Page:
Tough Traveling: Princesses

Tough Travelling

“Tough Traveling” is a weekly Thursday feature created by Nathan at Review Barn where participants make a new list each week based on The Tough Guide to Fantasyland by Diana Wynne Jones. This hilarious little book cheerfully pokes fun at the most prevalent tropes in fantasy. All are welcome to take part, and there is a link up over at his site. Join in any time!

PRINCESSES come in two main kinds:
1. Wimps.
2. Spirited and wilful. Spirited Princesses often disguise themselves as boys and invariably marry commoners of sterling worth. With surprising frequency these commoners turn out to be long-lost heirs to Kingdoms.

Finding princesses for the first category was pretty difficult, but that wasn’t surprising given that I usually pass on books were the princesses aren’t spirited and wilful. So this week there will be one princess from the first group, and three from the second. To the list!

The Princess BridePrincess Buttercup – The Princess Bride by S. Morgenstern

Now don’t get me wrong, I love The Princess Bride, but Buttercup is kind of a wimp. Like, hello, your guy is going mano a mano (clawo?) with an ROUS and all you do is stand there? At least let loose some ear piercing shrieks, for god’s sake. The second Humperdink elevates her from farmer’s daughter to princess she loses her edge. In fact, the more I think about it, Buttercup doesn’t have much of a personality.

The Demon KingPrincess Raisa – The Demon King by Cinda Williams Chima

As heir to the Queendom of the Fells, Princess Raisa is one of “the most powerful and the least free” people in her nation. But that doesn’t stop her from getting into all sorts of trouble, including exploring secret passage ways, impersonating a servant, and falling in with a street gain. Raisa belongs to the Gray Wolf line of queens, a line of women known for their romantic entanglements and dalliances. That’s one of the coolest things about her: she kisses all the boys and doesn’t lose her head about it. And there isn’t one character who calls her a derogatory name because of it. Whether that’s because Chima’s created a matriarchal world or because Raisa’s a badass whose peers fear her is up to you. Personally I think it’s a little from column a and a little from column b. Look for my review of this awesome book this weekend!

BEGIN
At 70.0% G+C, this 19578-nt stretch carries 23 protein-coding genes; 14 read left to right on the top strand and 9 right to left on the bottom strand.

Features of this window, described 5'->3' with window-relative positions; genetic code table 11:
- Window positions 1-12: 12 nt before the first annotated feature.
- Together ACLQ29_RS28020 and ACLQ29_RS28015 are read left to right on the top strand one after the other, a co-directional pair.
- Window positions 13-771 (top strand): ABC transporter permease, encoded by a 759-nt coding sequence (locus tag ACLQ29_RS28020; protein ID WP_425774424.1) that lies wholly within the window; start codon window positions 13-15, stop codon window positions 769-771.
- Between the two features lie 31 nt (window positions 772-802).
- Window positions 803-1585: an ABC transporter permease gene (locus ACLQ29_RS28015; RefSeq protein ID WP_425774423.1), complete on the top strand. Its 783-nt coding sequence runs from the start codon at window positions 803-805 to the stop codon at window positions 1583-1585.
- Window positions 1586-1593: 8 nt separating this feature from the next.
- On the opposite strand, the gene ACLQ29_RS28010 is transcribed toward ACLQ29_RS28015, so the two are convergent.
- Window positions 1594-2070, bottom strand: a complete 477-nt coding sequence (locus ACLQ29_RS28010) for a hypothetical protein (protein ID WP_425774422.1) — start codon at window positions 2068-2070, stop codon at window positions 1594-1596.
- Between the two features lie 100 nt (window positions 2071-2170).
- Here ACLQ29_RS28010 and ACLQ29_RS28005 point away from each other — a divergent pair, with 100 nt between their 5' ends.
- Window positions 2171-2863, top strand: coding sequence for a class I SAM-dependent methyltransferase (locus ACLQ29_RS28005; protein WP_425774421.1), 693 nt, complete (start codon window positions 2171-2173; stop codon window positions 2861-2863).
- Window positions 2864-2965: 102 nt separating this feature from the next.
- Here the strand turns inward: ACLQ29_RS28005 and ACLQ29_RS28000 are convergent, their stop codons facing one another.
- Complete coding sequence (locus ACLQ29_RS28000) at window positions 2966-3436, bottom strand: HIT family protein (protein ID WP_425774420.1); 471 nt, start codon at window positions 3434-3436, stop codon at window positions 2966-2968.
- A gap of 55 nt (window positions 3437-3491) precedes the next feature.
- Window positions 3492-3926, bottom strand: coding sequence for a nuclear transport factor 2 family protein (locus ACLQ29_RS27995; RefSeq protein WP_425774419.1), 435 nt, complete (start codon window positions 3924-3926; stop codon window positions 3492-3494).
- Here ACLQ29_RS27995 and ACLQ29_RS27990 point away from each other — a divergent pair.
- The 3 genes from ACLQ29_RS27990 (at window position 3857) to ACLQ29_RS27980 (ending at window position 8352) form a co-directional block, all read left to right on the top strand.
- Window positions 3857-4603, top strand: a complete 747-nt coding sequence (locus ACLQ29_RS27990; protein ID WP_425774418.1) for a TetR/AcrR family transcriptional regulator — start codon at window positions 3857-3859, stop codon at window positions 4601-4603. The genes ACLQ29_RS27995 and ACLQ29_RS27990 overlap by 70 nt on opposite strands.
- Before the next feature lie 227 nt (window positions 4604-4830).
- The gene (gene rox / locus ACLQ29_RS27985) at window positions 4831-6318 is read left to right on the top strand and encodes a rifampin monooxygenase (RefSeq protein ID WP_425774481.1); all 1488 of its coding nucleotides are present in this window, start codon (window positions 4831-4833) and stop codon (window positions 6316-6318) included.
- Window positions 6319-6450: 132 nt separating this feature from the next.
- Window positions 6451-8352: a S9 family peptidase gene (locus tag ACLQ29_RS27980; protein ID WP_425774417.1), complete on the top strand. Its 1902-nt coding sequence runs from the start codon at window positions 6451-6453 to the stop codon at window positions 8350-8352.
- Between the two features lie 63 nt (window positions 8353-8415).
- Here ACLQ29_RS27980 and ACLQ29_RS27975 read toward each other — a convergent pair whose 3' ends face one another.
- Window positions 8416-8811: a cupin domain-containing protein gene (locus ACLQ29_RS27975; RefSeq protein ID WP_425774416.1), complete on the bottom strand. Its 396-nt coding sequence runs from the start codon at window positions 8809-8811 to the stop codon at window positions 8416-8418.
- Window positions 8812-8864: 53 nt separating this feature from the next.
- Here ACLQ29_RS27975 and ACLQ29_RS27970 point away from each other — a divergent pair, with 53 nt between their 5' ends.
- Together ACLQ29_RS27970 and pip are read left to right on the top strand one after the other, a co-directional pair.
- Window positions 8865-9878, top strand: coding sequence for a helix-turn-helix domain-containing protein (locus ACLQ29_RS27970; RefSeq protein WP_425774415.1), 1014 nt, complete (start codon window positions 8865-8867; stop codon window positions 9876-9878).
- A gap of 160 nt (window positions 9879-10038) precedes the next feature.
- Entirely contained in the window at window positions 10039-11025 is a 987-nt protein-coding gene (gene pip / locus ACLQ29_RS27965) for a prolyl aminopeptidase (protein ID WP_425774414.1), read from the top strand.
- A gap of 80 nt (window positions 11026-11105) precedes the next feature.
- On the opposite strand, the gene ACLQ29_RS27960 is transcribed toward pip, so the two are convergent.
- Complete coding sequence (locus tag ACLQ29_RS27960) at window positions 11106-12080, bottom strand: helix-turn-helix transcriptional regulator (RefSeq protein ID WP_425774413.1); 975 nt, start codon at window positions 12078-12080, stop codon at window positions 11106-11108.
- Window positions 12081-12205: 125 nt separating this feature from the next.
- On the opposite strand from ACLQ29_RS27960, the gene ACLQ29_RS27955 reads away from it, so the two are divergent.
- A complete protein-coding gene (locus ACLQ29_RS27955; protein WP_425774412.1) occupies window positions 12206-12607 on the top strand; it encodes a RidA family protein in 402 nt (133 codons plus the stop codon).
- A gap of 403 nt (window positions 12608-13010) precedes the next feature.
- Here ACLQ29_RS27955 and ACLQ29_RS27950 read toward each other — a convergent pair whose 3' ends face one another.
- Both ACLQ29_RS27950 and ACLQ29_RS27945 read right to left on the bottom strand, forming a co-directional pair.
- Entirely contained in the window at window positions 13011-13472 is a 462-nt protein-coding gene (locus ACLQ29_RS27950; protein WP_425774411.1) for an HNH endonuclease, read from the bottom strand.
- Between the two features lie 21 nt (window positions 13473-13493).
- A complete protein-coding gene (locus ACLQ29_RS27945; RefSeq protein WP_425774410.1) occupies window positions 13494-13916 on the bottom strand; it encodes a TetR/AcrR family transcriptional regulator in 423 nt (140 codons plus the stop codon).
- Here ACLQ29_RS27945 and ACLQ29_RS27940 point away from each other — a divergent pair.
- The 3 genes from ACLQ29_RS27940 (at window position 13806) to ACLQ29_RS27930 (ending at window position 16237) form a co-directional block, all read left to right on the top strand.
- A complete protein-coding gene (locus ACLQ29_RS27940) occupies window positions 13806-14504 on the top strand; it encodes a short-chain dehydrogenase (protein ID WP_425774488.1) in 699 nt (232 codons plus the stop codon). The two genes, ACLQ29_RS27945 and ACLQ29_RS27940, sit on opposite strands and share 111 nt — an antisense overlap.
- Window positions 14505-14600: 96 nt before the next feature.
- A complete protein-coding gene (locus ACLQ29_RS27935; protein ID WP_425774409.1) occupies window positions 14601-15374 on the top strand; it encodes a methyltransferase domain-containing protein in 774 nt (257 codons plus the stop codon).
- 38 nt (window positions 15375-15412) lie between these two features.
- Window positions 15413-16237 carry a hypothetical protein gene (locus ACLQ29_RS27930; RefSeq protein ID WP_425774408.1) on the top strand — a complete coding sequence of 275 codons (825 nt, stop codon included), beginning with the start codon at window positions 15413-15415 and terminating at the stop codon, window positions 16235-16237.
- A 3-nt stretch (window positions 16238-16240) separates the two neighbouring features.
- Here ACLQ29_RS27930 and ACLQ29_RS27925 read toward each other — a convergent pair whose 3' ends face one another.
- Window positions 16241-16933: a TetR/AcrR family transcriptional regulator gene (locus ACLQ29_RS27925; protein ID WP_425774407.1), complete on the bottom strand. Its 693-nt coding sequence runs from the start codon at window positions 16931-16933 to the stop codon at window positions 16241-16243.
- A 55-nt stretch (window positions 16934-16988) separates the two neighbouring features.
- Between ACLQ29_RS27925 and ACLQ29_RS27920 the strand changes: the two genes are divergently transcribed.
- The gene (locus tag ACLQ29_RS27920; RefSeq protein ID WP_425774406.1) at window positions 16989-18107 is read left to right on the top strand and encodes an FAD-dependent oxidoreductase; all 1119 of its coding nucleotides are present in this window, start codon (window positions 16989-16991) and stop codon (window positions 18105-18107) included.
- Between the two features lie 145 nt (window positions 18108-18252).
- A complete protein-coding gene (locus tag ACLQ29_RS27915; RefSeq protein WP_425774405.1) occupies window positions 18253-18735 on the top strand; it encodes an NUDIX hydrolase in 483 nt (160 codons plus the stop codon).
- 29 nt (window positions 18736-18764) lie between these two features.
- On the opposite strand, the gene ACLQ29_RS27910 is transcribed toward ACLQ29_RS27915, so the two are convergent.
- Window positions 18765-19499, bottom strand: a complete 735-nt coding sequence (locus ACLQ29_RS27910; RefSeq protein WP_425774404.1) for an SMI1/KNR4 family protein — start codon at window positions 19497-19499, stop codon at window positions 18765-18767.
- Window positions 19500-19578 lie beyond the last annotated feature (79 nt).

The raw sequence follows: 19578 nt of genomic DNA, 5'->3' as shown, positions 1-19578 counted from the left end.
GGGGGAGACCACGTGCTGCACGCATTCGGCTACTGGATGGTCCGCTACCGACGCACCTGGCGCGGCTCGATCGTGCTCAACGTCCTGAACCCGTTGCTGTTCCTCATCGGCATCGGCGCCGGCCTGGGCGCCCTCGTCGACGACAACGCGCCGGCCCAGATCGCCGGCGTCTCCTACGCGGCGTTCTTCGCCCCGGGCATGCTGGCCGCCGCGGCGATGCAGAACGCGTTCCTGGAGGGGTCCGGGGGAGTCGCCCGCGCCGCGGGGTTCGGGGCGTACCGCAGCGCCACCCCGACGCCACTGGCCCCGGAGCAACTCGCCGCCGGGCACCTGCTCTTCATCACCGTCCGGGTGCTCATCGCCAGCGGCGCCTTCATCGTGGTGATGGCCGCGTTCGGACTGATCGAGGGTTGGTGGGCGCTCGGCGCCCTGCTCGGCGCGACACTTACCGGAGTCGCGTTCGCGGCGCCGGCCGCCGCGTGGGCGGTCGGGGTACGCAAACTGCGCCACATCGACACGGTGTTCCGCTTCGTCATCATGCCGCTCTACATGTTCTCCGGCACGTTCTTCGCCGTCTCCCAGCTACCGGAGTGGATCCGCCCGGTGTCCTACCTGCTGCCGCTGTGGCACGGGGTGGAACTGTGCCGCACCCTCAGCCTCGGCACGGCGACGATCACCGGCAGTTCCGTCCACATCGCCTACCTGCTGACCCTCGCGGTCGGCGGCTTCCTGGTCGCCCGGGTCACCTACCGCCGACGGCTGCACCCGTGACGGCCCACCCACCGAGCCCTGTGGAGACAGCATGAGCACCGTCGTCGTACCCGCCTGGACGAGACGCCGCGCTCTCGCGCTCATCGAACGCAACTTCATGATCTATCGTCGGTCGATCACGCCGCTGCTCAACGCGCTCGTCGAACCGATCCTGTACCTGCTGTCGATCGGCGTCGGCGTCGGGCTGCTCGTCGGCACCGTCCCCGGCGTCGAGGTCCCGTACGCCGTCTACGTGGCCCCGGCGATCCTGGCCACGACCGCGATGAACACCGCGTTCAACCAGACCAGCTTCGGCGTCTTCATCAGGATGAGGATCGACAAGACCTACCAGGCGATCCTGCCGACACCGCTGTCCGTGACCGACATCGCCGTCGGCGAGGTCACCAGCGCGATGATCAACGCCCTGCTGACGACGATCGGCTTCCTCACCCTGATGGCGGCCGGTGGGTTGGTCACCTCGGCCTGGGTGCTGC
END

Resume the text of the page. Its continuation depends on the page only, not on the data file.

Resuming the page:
Dealing with DragonsPrincess Cimorene – Dealing with Dragons by Patricia C. Wrede

One of the most charming princesses on this list, Princess Cimorene HATES being a princess. She flouts convention at every turn, choosing adventure over propriety. Princesses don’t fence, learn Latin, or master cherries jubilee – it simply isn’t done! Except that Princess Cimorene does do these things, and more. She escapes an arranged marriage to a ridiculous man by running off to become a dragon’s princess; rather than wait to be captured by a dragon, Cimorene finds one herself. And that’s what really makes her such a star: Cimorene takes matters into her own hands and becomes an important player in her own story. Take that, Buttercup!

Trickster's_ChoicePrincesses Sarai and Dove – Trickster’s Choice by Tamora Pierce

Leave it to Tamora Pierce to write about the most spirited, wilful, and freaking awesome princesses. Sarai and Dove are twice royal, as their Luarin (white) father belongs to the reigning nobility and their Rakka (indigenous) mother was a descendant of the Copper Isles’ original royal family. That’s right – they’re mixed race women with considerable power in a fantasy novel. Let that sink in for a second. As if that weren’t enough, these sisters also embody female empowerment. Sarai is a masterful swordswoman and even fights to the death to protect her family. The younger, more sedate Dove is a strategic genius, expertly navigating murky political waters. Her quiet composure and desire to protect the Rakka people from growing racial tensions makes Dove the most politically savvy princess I’ve ever read about.

 

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